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J Biol Chem. 2007 Sep 7;282(36):26450-9. Epub 2007 Jul 2.

Noggin suppression enhances in vitro osteogenesis and accelerates in vivo bone formation.

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  • 1Department of Surgery, Stanford University School of Medicine, Stanford University, Stanford, California 94305, USA.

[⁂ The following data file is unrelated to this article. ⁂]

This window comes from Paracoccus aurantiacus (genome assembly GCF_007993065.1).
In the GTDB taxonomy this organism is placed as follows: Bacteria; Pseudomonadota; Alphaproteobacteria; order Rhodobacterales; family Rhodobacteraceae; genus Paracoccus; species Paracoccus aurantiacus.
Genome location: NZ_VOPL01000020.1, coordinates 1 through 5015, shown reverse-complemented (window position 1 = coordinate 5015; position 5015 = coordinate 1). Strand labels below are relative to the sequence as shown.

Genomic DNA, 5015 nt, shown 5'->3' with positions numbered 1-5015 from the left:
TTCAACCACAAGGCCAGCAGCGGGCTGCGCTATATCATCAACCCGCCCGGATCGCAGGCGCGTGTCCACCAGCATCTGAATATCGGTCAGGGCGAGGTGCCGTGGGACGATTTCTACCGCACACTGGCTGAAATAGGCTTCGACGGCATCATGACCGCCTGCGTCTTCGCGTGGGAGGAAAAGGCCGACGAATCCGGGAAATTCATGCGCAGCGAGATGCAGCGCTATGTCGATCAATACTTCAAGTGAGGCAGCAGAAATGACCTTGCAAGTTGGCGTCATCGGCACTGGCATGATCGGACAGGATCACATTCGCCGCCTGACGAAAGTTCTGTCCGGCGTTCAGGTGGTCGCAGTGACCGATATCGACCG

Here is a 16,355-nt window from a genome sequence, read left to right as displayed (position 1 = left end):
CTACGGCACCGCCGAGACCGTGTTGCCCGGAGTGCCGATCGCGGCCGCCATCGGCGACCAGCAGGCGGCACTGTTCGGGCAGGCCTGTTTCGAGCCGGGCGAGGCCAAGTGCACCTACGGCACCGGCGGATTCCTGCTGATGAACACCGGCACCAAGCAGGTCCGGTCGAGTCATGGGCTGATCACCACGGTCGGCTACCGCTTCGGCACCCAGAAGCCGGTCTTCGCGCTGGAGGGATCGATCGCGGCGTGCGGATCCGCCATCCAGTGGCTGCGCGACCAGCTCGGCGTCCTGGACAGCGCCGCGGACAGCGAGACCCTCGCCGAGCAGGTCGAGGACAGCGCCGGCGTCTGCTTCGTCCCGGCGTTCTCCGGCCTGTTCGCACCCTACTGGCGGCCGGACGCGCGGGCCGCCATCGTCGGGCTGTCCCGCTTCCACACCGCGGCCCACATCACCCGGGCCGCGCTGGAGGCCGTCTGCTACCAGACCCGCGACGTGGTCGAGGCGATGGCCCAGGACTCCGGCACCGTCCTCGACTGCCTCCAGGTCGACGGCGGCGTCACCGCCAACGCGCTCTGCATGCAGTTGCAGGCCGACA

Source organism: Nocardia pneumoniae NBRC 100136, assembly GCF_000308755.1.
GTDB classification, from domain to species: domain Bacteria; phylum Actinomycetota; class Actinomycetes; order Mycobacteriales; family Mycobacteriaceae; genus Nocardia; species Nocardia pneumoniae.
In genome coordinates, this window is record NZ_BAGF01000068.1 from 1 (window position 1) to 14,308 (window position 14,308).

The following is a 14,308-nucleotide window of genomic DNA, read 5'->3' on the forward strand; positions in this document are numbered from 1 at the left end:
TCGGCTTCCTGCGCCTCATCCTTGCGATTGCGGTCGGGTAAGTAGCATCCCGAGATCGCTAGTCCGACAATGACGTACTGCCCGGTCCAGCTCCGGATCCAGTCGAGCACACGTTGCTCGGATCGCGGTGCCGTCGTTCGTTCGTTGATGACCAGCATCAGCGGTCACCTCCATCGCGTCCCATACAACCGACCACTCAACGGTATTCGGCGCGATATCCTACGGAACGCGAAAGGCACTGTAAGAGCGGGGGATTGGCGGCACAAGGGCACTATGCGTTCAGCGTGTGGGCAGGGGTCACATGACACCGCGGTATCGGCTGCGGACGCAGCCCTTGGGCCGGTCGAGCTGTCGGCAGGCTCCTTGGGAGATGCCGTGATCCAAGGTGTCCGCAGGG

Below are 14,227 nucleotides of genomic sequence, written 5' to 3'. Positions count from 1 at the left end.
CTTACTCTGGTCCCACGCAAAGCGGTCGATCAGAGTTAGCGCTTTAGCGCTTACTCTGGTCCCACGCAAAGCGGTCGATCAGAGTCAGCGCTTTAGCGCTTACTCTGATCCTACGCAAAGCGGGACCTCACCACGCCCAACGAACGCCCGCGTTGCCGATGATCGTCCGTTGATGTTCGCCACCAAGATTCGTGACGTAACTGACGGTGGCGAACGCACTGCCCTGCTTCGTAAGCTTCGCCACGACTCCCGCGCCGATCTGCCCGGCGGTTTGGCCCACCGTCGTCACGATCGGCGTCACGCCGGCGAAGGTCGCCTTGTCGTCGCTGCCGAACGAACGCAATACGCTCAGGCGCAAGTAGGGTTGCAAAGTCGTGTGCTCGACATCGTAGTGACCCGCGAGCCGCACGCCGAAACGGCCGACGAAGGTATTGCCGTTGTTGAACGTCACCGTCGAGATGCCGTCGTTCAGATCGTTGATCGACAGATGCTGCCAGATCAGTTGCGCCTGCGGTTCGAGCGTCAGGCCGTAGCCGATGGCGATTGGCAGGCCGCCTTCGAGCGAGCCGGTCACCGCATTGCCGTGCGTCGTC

Several investigations have demonstrated a precise balance to exist between bone morphogenetic protein (BMP) agonists and antagonists, dictating BMP signaling and osteogenesis. We report a novel approach to manipulate BMP activity through a down-regulation of the potent BMP antagonist Noggin, and examined the effects on the bone forming capacity of osteoblasts. Reduction of noggin enhanced BMP signaling and in vitro osteoblast bone formation, as demonstrated by both gene expression profiles and histological staining. The effects of noggin suppression on in vivo bone formation were also investigated using critical-sized calvarial defects in mice repaired with noggin-suppressed osteoblasts. Radiographic and histological analyses revealed significantly more bone regeneration at 2 and 4 weeks post-injury. These findings strongly support the concept of enhanced osteogenesis through a down-regulation in Noggin and suggest a novel approach to clinically accelerate bone formation, potentially allowing for earlier mobilization of patients following skeletal injury or surgical resection.

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